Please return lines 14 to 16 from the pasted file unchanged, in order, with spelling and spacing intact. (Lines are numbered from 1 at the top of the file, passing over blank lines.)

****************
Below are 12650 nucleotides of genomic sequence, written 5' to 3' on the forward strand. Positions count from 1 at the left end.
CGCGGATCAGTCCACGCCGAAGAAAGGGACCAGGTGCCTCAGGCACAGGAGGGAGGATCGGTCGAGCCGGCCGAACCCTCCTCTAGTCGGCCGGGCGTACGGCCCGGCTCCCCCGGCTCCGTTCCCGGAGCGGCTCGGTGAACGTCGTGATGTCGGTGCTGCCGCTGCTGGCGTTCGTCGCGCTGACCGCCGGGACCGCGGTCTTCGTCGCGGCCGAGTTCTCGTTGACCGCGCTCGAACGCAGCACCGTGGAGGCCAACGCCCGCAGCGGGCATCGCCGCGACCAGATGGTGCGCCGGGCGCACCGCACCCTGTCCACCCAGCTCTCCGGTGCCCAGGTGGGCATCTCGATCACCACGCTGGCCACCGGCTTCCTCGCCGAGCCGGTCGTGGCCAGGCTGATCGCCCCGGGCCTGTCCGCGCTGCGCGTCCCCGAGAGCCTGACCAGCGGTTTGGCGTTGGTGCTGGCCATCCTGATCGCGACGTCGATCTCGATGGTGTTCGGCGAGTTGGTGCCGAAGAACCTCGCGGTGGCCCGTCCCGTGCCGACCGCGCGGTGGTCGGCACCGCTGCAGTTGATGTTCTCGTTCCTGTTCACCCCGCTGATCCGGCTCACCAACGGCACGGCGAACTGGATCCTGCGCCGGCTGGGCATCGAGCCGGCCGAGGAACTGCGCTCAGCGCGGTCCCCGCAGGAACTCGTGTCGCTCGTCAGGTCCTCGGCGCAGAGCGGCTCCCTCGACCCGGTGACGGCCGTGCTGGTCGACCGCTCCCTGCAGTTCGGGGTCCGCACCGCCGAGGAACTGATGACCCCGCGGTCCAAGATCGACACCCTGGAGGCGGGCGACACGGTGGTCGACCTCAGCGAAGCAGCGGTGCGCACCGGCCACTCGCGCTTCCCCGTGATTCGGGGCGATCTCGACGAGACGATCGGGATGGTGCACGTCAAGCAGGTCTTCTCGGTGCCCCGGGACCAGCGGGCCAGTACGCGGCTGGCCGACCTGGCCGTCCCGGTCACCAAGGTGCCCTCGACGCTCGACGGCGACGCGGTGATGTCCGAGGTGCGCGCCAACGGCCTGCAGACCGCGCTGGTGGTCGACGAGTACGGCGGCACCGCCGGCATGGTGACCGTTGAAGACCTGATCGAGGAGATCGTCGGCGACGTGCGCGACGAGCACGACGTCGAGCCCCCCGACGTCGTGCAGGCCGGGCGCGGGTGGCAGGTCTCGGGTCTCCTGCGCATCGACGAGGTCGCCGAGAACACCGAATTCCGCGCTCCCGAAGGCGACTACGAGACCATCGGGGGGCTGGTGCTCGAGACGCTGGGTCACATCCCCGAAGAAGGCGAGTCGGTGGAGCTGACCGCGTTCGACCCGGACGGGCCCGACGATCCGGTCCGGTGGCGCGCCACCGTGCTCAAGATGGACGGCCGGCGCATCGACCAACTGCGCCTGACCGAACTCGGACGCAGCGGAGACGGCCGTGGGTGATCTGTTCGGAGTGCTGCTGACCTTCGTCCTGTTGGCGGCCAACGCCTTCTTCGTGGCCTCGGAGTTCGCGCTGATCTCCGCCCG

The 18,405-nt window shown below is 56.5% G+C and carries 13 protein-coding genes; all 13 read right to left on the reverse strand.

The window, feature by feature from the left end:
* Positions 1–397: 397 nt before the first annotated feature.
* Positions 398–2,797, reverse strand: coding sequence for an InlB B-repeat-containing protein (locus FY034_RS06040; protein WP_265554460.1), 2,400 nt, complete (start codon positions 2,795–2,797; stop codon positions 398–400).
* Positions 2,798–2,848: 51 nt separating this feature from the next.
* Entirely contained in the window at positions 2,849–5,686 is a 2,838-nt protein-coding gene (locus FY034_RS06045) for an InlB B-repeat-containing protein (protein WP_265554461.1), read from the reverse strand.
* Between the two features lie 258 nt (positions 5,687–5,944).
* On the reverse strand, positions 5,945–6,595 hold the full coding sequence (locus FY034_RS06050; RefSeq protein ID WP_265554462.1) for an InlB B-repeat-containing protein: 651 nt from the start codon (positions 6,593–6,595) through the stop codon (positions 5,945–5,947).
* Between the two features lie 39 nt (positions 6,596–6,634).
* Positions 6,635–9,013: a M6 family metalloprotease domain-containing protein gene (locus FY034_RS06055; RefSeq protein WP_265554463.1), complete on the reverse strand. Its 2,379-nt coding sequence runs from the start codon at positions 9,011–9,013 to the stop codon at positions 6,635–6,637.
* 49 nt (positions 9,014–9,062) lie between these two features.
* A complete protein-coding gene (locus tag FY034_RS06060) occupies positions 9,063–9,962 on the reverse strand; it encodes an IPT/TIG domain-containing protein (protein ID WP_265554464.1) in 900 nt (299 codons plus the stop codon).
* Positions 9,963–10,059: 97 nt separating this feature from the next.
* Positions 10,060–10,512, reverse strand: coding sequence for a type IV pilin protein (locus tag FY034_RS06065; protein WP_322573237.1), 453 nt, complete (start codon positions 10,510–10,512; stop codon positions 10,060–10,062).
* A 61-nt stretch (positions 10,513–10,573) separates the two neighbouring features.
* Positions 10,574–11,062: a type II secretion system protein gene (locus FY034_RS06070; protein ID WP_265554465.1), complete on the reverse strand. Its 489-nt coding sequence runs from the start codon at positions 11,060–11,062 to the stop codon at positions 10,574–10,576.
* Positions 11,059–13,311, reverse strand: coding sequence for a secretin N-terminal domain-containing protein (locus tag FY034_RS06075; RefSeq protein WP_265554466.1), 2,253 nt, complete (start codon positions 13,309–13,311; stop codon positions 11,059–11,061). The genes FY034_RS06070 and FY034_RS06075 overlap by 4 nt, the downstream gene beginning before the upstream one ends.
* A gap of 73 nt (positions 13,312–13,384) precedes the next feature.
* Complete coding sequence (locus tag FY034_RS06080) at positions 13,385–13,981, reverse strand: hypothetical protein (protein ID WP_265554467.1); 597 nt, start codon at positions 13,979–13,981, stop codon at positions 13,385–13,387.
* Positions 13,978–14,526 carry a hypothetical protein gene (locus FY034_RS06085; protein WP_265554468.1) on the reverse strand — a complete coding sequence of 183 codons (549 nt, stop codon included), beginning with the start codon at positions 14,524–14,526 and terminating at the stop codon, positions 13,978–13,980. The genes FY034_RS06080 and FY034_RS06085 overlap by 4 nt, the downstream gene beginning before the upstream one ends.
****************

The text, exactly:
* A complete protein-coding gene (locus tag FY034_RS06060) occupies positions 9,063–9,962 on the reverse strand; it encodes an IPT/TIG domain-containing protein (protein ID WP_265554464.1) in 900 nt (299 codons plus the stop codon).
* Positions 9,963–10,059: 97 nt separating this feature from the next.
* Positions 10,060–10,512, reverse strand: coding sequence for a type IV pilin protein (locus tag FY034_RS06065; protein WP_322573237.1), 453 nt, complete (start codon positions 10,510–10,512; stop codon positions 10,060–10,062).